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Enquiry from Online Galleries regarding "Late 18th Century Wrought Iron Down-hearth Grisset"
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Grissets are vessels, manufactured from cast or wrought iron, with the purpose of catching the drips of animal and bird fat whilst roasting on an open fire. This fat (tallow) could then be used for basting the meat during the cooking process, the residue being kept for making tallow candles or rushlights. In order to prepare the rushlights, the tallow had to be kept in liquid form. The purpose of the grisset’s long handle is to allow the pan to be adjusted at the edge of the fire, without setting the melted tallow on fire. A part-peeled rush could then be drawn through the liquid, coating the pith, and then cooled to form a rushlight. Without a handle this operation is not impossible without burning the hand or firing the tallow. The Welsh name for a grisset is ‘padellfach’ meaning ‘little pan’ and ‘padell iraid’ meaning ‘grease pan’.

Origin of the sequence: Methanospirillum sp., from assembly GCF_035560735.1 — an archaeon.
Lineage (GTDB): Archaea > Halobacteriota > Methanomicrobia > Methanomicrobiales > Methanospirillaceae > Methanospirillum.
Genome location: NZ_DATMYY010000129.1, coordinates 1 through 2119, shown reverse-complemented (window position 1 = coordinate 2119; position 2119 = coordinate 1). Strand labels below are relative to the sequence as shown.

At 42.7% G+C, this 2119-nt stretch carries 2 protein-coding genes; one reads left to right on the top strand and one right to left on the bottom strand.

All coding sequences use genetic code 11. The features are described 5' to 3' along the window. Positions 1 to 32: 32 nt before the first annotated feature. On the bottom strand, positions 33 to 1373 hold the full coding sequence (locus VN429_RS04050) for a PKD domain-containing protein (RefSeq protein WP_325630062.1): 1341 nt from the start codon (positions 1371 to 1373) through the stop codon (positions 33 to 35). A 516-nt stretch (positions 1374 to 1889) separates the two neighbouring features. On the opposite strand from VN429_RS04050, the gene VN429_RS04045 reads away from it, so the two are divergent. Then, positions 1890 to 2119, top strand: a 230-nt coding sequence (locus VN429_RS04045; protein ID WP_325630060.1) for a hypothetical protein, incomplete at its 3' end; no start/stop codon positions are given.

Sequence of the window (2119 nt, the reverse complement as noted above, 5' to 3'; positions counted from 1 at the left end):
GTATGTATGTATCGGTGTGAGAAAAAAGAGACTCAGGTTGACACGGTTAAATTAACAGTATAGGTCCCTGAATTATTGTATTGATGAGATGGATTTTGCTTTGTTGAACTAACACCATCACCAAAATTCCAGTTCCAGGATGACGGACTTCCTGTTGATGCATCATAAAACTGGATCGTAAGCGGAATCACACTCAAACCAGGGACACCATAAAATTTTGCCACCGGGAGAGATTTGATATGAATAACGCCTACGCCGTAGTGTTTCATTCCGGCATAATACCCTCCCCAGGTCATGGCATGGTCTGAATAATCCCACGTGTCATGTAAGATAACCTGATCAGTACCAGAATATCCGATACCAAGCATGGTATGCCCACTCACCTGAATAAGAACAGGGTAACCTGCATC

Robert Ashley, 'The Rushlight and Related Holders: A Regional View' (Ashley Publications, 2001), pp. 236 - 238 illustrates a variety of different grisset forms. He notes that the 'boat-shaped' grisset was common in Wales and that the Welsh grissets were typically of wrought iron.
|Height||5.00 cm||(1.97 inches)|
|Width||42.50 cm||(16.73 inches)|
|Depth||52.00 cm||(20.47 inches)|
Thomas Coulborn & Sons
64 Birmingham Road
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